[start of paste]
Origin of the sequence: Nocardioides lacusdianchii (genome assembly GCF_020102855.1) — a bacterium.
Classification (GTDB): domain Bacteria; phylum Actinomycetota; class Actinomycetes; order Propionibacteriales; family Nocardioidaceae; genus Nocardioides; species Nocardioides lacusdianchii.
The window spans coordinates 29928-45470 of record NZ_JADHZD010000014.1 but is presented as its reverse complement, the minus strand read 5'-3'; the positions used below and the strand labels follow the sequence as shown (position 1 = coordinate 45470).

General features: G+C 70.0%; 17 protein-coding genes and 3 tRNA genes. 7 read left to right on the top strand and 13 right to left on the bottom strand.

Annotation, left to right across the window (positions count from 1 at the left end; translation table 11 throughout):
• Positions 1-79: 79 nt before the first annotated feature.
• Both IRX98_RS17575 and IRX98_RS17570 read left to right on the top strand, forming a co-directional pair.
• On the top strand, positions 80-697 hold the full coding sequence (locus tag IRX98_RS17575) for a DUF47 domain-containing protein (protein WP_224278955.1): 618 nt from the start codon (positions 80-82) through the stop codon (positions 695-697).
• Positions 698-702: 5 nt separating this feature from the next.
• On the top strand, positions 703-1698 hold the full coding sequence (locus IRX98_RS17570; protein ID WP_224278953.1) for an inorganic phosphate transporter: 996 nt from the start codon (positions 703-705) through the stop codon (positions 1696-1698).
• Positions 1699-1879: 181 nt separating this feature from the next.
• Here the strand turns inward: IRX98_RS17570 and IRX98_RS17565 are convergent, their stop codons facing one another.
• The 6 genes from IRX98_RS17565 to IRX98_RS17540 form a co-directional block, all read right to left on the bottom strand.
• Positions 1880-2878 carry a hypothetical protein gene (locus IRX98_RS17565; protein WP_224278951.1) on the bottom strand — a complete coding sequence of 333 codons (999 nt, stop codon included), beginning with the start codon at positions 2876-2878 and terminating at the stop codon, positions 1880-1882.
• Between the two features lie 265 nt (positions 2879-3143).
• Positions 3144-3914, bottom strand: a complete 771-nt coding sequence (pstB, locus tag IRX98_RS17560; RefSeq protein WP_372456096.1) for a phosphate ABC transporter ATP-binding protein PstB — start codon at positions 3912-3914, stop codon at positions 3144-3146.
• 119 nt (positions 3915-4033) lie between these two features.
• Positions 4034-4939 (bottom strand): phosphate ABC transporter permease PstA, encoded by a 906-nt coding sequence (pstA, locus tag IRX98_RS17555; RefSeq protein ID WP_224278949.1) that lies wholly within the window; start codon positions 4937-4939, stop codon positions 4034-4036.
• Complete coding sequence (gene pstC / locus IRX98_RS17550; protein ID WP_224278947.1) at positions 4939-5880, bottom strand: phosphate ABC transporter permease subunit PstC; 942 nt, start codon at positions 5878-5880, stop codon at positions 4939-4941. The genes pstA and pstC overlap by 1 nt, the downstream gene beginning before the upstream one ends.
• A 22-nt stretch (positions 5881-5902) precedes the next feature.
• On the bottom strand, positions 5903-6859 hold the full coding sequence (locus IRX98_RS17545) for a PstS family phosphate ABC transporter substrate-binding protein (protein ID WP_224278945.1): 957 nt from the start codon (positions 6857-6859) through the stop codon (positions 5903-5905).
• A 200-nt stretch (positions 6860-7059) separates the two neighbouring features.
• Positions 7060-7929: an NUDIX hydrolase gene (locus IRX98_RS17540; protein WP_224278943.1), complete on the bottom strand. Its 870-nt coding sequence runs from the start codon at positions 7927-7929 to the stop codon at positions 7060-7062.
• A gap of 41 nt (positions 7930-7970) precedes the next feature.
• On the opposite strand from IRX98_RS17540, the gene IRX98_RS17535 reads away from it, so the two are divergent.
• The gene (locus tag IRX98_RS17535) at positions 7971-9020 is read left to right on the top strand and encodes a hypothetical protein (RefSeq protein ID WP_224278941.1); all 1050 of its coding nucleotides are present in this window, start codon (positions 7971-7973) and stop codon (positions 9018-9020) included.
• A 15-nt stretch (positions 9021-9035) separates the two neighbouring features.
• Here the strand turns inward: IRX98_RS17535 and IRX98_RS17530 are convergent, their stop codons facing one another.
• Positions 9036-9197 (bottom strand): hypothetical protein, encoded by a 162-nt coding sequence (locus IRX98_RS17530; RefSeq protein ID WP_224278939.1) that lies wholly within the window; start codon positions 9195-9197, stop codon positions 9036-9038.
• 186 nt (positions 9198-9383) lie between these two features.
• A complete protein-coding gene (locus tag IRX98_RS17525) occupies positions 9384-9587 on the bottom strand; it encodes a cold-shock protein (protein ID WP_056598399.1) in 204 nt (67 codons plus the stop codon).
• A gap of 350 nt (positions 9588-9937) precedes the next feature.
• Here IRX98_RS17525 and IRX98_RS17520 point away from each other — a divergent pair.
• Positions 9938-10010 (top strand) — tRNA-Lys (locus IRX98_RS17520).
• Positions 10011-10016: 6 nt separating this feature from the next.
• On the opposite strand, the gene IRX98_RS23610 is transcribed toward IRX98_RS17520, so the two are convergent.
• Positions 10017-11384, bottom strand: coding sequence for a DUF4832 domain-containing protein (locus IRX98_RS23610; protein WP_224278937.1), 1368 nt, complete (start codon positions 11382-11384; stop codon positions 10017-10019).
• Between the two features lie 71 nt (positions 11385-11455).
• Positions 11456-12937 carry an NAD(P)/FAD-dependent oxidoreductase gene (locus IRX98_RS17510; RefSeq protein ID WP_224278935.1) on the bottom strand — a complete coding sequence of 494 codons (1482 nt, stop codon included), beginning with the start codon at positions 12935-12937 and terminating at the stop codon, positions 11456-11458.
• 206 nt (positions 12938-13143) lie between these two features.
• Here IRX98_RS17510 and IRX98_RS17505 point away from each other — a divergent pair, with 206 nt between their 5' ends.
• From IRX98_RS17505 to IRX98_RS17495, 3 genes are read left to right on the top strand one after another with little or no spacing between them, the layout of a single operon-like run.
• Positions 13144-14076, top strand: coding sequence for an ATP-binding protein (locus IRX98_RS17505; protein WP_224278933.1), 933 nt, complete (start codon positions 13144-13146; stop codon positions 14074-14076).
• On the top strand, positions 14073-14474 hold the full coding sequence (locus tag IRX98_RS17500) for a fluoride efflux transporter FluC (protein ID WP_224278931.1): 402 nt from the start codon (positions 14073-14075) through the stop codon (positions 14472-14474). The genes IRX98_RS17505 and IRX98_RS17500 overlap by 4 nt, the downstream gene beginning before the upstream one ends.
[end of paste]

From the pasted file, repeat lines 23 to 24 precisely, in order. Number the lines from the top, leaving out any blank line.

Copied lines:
• Positions 7060-7929: an NUDIX hydrolase gene (locus IRX98_RS17540; protein WP_224278943.1), complete on the bottom strand. Its 870-nt coding sequence runs from the start codon at positions 7927-7929 to the stop codon at positions 7060-7062.
• A gap of 41 nt (positions 7930-7970) precedes the next feature.